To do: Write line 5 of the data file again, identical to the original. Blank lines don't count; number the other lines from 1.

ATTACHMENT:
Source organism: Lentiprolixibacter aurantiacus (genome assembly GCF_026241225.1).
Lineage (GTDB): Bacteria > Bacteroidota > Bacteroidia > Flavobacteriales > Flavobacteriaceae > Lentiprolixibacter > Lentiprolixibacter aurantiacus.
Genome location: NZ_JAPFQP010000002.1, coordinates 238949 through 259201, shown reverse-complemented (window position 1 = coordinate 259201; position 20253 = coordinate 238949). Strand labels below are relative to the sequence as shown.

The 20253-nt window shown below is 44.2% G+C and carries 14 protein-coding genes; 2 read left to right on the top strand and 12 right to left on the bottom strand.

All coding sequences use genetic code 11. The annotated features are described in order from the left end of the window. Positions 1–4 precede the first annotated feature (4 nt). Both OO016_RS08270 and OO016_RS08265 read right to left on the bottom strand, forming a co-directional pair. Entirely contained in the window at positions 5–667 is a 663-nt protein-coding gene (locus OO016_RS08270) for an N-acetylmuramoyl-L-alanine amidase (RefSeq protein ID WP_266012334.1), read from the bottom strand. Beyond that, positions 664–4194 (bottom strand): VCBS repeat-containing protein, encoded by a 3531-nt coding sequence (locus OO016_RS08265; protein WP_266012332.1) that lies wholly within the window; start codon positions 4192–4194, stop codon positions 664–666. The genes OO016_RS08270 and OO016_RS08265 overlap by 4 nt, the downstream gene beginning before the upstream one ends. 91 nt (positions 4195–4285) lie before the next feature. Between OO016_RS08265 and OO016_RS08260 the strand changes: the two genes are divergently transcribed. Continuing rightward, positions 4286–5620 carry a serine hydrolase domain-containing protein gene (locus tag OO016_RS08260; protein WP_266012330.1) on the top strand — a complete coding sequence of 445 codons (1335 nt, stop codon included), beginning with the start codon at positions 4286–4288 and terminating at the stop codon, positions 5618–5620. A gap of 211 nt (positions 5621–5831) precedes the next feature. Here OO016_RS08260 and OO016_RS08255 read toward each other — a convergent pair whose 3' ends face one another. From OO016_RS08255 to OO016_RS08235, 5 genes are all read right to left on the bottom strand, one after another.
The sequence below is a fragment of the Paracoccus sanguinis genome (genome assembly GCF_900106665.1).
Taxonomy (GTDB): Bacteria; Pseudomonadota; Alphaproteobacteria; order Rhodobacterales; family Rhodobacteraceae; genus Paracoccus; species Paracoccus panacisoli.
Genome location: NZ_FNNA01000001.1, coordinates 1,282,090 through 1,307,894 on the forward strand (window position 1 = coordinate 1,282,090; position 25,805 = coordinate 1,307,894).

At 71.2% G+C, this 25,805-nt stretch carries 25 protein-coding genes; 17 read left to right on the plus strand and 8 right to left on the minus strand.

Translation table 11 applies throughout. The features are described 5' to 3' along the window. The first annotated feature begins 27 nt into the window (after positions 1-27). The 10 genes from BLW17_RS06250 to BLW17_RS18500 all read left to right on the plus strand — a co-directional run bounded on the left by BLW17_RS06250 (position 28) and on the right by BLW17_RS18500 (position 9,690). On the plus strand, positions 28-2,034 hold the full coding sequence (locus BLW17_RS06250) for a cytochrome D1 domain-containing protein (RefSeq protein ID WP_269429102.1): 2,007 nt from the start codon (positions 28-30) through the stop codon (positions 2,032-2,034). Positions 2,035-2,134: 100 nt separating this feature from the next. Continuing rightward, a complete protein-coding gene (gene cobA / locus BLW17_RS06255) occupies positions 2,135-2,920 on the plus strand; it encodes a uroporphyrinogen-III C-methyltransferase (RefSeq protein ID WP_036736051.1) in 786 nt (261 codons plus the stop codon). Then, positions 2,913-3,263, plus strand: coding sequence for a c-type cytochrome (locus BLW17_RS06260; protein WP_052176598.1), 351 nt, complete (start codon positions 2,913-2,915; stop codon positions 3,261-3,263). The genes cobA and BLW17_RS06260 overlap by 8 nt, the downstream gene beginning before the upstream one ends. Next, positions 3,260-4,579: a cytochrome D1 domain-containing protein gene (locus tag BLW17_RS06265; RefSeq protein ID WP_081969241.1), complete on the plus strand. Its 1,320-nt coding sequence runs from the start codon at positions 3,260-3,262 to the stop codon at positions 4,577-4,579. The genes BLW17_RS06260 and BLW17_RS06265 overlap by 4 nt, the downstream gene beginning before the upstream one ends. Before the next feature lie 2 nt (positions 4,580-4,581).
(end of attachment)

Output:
All coding sequences use genetic code 11. The annotated features are described in order from the left end of the window. Positions 1–4 precede the first annotated feature (4 nt). Both OO016_RS08270 and OO016_RS08265 read right to left on the bottom strand, forming a co-directional pair. Entirely contained in the window at positions 5–667 is a 663-nt protein-coding gene (locus OO016_RS08270) for an N-acetylmuramoyl-L-alanine amidase (RefSeq protein ID WP_266012334.1), read from the bottom strand. Beyond that, positions 664–4194 (bottom strand): VCBS repeat-containing protein, encoded by a 3531-nt coding sequence (locus OO016_RS08265; protein WP_266012332.1) that lies wholly within the window; start codon positions 4192–4194, stop codon positions 664–666. The genes OO016_RS08270 and OO016_RS08265 overlap by 4 nt, the downstream gene beginning before the upstream one ends. 91 nt (positions 4195–4285) lie before the next feature. Between OO016_RS08265 and OO016_RS08260 the strand changes: the two genes are divergently transcribed. Continuing rightward, positions 4286–5620 carry a serine hydrolase domain-containing protein gene (locus tag OO016_RS08260; protein WP_266012330.1) on the top strand — a complete coding sequence of 445 codons (1335 nt, stop codon included), beginning with the start codon at positions 4286–4288 and terminating at the stop codon, positions 5618–5620. A gap of 211 nt (positions 5621–5831) precedes the next feature. Here OO016_RS08260 and OO016_RS08255 read toward each other — a convergent pair whose 3' ends face one another. From OO016_RS08255 to OO016_RS08235, 5 genes are all read right to left on the bottom strand, one after another.